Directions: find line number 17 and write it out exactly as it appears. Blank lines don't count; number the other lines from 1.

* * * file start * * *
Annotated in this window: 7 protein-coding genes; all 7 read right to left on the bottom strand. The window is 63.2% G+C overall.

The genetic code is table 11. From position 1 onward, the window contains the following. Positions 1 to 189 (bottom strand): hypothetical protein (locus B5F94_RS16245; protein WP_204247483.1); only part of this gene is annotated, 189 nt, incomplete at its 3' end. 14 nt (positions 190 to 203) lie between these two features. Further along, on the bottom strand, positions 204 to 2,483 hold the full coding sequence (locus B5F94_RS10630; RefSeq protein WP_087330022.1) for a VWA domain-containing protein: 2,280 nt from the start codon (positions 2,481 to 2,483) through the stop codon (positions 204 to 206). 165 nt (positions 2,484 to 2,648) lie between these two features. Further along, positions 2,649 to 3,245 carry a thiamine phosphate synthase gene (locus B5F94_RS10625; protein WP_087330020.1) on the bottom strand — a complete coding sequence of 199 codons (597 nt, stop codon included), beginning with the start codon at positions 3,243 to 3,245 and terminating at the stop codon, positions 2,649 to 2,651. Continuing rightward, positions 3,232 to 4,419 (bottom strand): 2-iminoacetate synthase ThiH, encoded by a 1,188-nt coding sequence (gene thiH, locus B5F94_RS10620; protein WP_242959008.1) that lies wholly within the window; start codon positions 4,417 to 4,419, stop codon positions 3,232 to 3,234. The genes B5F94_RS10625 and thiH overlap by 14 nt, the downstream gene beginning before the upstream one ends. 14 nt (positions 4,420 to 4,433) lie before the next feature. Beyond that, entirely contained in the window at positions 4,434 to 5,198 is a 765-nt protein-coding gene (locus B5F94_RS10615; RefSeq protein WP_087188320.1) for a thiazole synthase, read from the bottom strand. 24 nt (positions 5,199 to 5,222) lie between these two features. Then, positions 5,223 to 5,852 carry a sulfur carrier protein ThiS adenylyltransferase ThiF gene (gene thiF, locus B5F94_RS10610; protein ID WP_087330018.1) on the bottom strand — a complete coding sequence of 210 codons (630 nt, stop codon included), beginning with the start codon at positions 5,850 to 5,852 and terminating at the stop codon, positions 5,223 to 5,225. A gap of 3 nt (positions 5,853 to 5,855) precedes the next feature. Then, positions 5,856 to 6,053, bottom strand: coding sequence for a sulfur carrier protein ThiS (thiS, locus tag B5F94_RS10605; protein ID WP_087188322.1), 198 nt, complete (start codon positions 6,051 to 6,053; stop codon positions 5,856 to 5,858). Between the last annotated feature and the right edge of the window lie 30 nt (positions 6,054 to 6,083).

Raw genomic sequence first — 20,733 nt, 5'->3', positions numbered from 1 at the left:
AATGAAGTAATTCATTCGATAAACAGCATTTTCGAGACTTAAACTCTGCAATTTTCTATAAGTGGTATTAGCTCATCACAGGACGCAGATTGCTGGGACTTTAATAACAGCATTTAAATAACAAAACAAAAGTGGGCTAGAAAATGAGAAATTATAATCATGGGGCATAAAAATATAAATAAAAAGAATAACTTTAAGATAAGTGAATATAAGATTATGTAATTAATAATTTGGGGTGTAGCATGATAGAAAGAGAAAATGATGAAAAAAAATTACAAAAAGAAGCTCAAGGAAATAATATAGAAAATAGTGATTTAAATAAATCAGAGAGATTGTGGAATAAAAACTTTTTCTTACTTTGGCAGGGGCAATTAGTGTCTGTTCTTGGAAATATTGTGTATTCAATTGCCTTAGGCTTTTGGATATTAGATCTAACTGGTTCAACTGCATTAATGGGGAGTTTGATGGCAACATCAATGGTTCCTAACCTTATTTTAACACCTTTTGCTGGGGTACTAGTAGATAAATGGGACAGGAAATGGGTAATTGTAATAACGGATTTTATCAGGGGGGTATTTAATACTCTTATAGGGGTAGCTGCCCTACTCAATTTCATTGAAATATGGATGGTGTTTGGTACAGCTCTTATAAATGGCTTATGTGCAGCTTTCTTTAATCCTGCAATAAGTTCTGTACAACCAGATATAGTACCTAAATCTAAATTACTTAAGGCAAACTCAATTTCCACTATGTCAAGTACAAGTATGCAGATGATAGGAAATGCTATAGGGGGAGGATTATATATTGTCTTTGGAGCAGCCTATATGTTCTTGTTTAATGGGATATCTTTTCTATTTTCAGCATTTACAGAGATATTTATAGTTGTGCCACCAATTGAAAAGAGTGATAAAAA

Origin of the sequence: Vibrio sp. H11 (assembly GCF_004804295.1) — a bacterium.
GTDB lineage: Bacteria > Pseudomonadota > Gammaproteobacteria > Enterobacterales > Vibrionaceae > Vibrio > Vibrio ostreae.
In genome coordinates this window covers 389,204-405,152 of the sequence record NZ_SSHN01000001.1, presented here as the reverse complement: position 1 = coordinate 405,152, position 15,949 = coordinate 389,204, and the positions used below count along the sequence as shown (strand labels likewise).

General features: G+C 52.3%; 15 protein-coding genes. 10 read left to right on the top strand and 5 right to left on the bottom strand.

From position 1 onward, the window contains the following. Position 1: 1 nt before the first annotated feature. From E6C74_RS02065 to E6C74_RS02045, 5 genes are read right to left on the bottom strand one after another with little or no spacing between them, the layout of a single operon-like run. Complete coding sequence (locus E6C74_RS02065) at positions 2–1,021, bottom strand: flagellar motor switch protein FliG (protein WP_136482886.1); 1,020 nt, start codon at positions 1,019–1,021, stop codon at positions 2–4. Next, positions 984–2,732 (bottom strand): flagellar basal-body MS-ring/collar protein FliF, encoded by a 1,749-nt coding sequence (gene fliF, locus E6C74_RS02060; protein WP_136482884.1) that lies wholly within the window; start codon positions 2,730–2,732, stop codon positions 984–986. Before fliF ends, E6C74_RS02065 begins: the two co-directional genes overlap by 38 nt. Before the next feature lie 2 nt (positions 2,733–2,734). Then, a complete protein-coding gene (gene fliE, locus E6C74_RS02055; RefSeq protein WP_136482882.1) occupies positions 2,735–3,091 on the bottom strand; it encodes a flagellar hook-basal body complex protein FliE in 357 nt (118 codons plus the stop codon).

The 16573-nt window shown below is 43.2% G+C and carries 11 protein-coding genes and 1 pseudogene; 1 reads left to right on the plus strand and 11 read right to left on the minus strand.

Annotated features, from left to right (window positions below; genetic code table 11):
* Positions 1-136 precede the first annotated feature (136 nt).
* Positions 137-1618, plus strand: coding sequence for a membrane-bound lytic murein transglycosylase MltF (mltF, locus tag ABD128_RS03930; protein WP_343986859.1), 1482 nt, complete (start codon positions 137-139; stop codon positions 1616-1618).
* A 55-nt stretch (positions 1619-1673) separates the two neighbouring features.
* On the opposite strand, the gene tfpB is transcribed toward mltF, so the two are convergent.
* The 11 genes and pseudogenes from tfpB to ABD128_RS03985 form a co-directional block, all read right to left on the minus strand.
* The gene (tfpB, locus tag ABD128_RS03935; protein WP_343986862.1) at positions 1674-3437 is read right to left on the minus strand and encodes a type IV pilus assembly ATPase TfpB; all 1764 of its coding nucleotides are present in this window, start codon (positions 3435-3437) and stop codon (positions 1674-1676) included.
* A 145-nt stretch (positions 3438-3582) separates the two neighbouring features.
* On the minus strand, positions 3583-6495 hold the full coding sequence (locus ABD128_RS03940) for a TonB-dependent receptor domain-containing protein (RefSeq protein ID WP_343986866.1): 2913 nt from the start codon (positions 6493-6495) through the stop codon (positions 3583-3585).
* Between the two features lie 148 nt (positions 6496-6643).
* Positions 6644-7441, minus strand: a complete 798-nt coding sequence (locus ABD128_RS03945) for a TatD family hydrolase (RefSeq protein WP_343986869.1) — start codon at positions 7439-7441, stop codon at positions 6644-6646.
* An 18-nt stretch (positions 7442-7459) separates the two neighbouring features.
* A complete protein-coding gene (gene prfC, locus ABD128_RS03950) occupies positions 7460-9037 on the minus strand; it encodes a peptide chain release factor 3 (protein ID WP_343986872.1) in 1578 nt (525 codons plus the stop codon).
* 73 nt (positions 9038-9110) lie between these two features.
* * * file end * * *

* The gene (tfpB, locus tag ABD128_RS03935; protein WP_343986862.1) at positions 1674-3437 is read right to left on the minus strand and encodes a type IV pilus assembly ATPase TfpB; all 1764 of its coding nucleotides are present in this window, start codon (positions 3435-3437) and stop codon (positions 1674-1676) included.